- A fictional universe can be contained in a single work, as in George Orwell's Nineteen Eighty-Four or Aldous Huxley's Brave New World, or in serialized, series-based, open-ended or round robin-style fiction.
- Media coverage of Lewis's death was almost completely overshadowed by news of the assassination of US President John F. Kennedy, which occurred on the same day (approximately 55 minutes following Lewis's collapse), as did the death of English writer Aldous Huxley, author of Brave New World.
- An early fictional depiction of cloning is Bokanovsky's Process which features in Aldous Huxley's 1931 dystopian novel Brave New World.
- In August 2009, Scott planned to direct an adaptation of Aldous Huxley's Brave New World set in a dystopian London with Leonardo DiCaprio.
- In his most famous novel Brave New World (1932) and his final novel Island (1962), he presented his vision of dystopia and utopia, respectively.
- The Rothschild name is mentioned by Aldous Huxley in his novel Brave New World, among many names of historically affluent persons, scientific innovators and others.
- Popular works studied include Beowulf, The Canterbury Tales, Pygmalion, The Handmaid's Tale, Frankenstein, Othello, Inferno, Goethe's Faust, Hamlet, and Brave New World, as well as works of Romantic poets such as Edgar Allan Poe, John Keats, William Wordsworth, and Emily Dickinson.
- Some of the most famous examples are George Orwell's Nineteen Eighty-Four, Aldous Huxley's Brave New World and Ray Bradbury's Fahrenheit 451.
- The World State in Aldous Huxley's Brave New World and Airstrip One in George Orwell's Nineteen Eighty-Four are both fictional examples of command economies, albeit with diametrically opposed aims.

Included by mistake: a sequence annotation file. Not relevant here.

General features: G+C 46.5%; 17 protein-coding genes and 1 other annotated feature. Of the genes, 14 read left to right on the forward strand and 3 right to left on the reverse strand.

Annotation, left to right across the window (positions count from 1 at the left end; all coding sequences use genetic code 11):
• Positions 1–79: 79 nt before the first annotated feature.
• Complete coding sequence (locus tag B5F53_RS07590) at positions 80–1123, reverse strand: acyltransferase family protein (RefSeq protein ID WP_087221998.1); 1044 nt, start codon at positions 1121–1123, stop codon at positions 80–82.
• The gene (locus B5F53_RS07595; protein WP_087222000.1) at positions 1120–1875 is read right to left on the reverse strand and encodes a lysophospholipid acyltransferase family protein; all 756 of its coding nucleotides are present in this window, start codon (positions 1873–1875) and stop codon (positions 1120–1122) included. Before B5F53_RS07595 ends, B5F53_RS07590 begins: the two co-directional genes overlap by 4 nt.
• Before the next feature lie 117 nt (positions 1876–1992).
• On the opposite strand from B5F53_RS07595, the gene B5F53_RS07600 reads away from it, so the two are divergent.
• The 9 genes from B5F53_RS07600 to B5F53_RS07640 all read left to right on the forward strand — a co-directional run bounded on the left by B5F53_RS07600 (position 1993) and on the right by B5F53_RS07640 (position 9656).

- The New York Times writer and critic Granville Hicks gave Player Piano a positive review, favorably comparing it to Aldous Huxley's Brave New World.
- Brentford's industrial status and the Great West Road are notable facets of Aldous Huxley's 1932 novel Brave New World.
- Dystopian political situations are depicted in novels such as We, Parable of the Sower, Darkness at Noon, Nineteen Eighty-Four, Brave New World, The Hunger Games, Divergent and Fahrenheit 451 and such films as Metropolis, Brazil, Battle Royale, FAQ: Frequently Asked Questions, Soylent Green, Logan's Run, and The Running Man.
- Throughout its publication history, Nineteen Eighty-Four has been either banned or legally challenged, as subversive or ideologically corrupting, like the dystopian novels We (1924) by Yevgeny Zamyatin, Brave New World (1932) by Aldous Huxley, Darkness at Noon (1940) by Arthur Koestler, Kallocain (1940) by Karin Boye and Fahrenheit 451 (1953) by Ray Bradbury.
- Other influences include Darkness at Noon (1940) and The Yogi and the Commissar (1945) by Arthur Koestler; The Iron Heel (1908) by Jack London; 1920: Dips into the Near Future by John A. Hobson; Brave New World (1932) by Aldous Huxley; We (1921) by Yevgeny Zamyatin which he reviewed in 1946; and The Managerial Revolution (1940) by James Burnham predicting perpetual war among three totalitarian superstates.